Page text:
tagged: reactphp manage promises situation code example tutorial

Link: http://sergeyzhuk.me/2018/01/16/reactphp-managing-promises/

Christoph Rumpel:
How I redesigned my blog and moved it from Jekyll to Laravel
Jan 18, 2018 @ 09:38:54

Christoph Rumpel has a post to his site sharing the process he followed in migrating his blog site from Jekyll to Laravel. Jekyll is a Ruby based static site generator rather than a dynamic solution like Laravel provides.

One of my resolutions for 2017 was to redesign my blog. One week before the new year I faced myself with the challenge and thought to myself if this was still doable. Somehow I managed it and here it is. In this article I will explain the process and show you how I redesigned the blog with Tailwind CSS and moved it from Jekyll to Laravel with keeping almost the same performance.

He then walks through the entire process, breaking it down into a few different sections:

  • How to start
  • The backend stack
  • Toughest decisions are the ones about design
  • Tailwind CSS
  • Make it fast

For each of the sections there's code, screenshots and links to other resources included.

tagged: jekyll laravel migrate tutorial backend tailwind design css

Link: https://christoph-rumpel.com/2018/01/how-i-redesigned-my-blog-and-moved-it-from-jekyll-to-laravel


Brandon Savage:
Don’t write useless unit tests
Jan 17, 2018 @ 10:44:42

Brandon Savage has a quick post to his site sharing some advice around the testing of your application, more specifically around unit tests: don't write useless unit tests. He starts with an example of a test that, while moving the project closer to the 100% coverage number, is mostly useless.

Too often, in the search for 100% unit test code coverage, I see tests like this get written. They don’t serve a practical purpose, except to meet the test coverage goal. Worse, they don’t actually improve the quality of the application.

Instead of writing a unit test here, we would be better served by writing an integration test, or a functional test. These tests would require us to interact directly with the database, but would provide far more valuable information about the health and status of our application. A useless unit test provides us with little if any benefit; a useful functional test provides us with tremendous advantages.

He includes the code for the test and talks about what's wrong with the approach and how it could potentially be handled better. He suggests that writing good, useful tests requires both skill and determination and the avoidance of tests that actually increase the quality of the overall test suite.

tagged: useless unittest tutorial example functional test

Link: https://www.brandonsavage.net/dont-write-useless-unit-tests/

Joe Ferguson:
How to move a dependency to Composer while requiring an old version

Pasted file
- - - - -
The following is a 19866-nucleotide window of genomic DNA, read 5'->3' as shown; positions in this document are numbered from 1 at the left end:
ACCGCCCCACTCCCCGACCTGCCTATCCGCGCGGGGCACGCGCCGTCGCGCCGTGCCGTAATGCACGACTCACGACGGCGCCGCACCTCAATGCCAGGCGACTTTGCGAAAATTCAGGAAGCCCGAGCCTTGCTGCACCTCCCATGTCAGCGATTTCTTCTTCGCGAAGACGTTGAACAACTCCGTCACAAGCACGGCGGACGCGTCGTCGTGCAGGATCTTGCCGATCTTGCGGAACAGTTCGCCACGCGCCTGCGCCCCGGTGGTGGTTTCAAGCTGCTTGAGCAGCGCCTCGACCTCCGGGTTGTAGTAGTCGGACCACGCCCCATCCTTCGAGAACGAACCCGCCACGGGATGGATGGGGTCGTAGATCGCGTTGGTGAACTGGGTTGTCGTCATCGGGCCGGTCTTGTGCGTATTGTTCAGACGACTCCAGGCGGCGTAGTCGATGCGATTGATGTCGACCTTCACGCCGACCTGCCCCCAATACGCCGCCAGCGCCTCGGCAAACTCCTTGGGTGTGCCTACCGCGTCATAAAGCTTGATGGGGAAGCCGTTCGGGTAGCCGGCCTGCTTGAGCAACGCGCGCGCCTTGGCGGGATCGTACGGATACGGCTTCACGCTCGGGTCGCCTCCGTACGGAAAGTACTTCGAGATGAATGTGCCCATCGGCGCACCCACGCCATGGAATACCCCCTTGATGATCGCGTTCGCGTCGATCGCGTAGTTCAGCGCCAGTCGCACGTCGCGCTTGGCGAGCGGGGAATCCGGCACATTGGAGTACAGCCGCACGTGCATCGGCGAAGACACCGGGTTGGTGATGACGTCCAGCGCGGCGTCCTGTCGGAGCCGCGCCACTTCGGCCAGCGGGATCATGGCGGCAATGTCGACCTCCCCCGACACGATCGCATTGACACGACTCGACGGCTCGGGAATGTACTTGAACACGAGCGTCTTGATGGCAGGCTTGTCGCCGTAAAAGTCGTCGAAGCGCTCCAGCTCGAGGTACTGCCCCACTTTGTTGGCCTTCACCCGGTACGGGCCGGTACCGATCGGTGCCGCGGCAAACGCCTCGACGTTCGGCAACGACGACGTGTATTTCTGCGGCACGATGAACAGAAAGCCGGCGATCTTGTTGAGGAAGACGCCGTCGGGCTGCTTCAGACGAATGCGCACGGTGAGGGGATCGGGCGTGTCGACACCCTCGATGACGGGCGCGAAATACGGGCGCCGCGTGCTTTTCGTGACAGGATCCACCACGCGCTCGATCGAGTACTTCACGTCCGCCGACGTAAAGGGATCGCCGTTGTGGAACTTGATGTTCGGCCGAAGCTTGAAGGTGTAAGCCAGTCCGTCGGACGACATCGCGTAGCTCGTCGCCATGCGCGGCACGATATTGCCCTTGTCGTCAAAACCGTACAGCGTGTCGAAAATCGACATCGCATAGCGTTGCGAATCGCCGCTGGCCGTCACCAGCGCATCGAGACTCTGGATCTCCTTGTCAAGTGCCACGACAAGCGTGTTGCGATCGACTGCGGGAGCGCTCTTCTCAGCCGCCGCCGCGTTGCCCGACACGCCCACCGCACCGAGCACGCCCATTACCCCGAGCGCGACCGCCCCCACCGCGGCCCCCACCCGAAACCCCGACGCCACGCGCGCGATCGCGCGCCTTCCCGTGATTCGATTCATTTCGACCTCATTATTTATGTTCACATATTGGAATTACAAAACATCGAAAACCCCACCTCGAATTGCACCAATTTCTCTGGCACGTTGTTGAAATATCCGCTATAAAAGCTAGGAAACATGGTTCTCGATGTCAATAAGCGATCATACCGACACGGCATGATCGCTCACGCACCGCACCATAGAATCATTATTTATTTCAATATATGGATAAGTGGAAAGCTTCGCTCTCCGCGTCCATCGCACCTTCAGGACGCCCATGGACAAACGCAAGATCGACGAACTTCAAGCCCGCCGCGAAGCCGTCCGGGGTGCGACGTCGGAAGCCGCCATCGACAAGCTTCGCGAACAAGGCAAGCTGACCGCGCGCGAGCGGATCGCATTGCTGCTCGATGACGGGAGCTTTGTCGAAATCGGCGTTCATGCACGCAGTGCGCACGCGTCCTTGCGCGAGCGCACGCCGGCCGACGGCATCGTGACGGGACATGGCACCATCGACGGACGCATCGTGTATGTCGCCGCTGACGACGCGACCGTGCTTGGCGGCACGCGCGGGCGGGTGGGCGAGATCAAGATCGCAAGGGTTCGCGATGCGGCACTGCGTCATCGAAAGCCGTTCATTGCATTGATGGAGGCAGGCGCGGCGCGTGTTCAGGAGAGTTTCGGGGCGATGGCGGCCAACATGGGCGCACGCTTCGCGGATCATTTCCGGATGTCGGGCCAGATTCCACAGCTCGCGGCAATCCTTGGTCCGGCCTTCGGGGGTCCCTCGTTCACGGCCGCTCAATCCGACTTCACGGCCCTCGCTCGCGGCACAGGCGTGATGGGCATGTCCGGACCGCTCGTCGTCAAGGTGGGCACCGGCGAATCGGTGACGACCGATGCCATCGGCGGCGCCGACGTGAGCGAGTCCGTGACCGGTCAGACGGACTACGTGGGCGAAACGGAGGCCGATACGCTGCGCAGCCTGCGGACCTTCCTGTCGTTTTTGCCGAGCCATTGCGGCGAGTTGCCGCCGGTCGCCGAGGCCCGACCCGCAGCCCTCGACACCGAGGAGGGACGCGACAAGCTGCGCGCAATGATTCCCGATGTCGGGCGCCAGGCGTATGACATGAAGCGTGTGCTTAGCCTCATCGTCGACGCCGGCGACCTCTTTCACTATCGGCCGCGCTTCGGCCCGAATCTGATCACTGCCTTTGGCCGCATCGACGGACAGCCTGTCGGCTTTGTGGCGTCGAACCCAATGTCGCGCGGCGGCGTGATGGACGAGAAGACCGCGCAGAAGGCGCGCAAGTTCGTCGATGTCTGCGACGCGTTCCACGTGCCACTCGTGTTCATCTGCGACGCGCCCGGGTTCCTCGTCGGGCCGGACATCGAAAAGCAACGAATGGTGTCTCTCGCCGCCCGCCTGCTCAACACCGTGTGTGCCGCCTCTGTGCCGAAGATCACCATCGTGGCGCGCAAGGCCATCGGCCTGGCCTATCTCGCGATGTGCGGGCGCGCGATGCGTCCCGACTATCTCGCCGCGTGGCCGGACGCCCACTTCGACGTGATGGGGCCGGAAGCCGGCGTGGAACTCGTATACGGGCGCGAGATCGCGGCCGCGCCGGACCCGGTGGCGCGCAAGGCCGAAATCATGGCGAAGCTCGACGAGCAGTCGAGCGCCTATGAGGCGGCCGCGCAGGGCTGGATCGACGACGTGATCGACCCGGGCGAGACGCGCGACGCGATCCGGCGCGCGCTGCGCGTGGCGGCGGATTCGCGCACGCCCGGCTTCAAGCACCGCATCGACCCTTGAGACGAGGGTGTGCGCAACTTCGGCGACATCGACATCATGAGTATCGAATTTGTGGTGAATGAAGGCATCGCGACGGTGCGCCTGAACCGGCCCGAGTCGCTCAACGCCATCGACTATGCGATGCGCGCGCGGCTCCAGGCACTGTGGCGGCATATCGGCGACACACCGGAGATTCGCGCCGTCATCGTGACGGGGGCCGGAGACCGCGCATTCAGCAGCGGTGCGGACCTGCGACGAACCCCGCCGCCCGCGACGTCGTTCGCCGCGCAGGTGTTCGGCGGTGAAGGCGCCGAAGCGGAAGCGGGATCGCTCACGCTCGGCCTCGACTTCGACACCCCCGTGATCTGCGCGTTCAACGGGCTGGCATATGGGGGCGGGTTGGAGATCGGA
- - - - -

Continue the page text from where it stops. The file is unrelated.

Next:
Jan 17, 2018 @ 09:54:24

In a new post to his site Joe Ferguson shows you how to move a dependency over to Composer but still require the older version, possibly one that's already included in the codebase as a checked-in source.

A common problem I run into with older applications are dependencies that have been added and loaded from the application’s repository. You would often see a “libraries” folder with a “className.php” type file. If you’re lucky you’ll have the entire folder of the dependency including the release notes to be able to find out exactly what version you’re using.

[...] What if the author hasn’t tagged our older version? Maybe they converted the repository to git from subversion or some other system? You have to go digging into the commit history to find the commit you want to match your current version.

He includes the Composer configuration required for both examples (loading the older version and loading by commit ID) as well as the addition of the "minimum-stability" option. This option allows you to pull directly from the "master" branch if you need to - just be sure to define exact versions of other dependencies otherwise you'll get dev versions of them too.

tagged: composer dependency version old tutorial commit master

Link: https://www.joeferguson.me/how-to-move-a-dependency-to-composer-while-requiring-an-old-version/

Community News:
Recent posts from PHP Quickfix (01.17.2018)
Jan 17, 2018 @ 08:05:02

Recent posts from the PHP Quickfix site:

tagged:

Link:

Laravel News:
Laracon US 2018 Announces Speaker Robert C Martin
Jan 16, 2018 @ 13:45:23

The Laracon US conference, being held in Chicago, Illinois in July (2018) has just announced a very special addition to their lineup for this year's event: Robert C Martin (a.k.a. "Uncle Bob").

Laracon US officially announced that Robert C Martin (colloquially known as Uncle Bob) is speaking at Laracon 2018 this year!

Uncle Bob is a well-known software developer, author, and public speaker. He runs a consulting firm Uncle Bob Consulting and cleancoders.com which is home of videos on agile software development and writing clean code, among other software topics.

The post also lists out some of his books and other publications. It also mentions some of the other speakers that will be joining him including Matt Stauffer, Adam Wathan and Taylor Otwell. Their Call for Papers is still open and you can find out more about the conference on the laracon.us website.

tagged: laraconus18 conference robertcmartin speaker announcement unclebob

Link: https://laravel-news.com/laracon-uncle-bob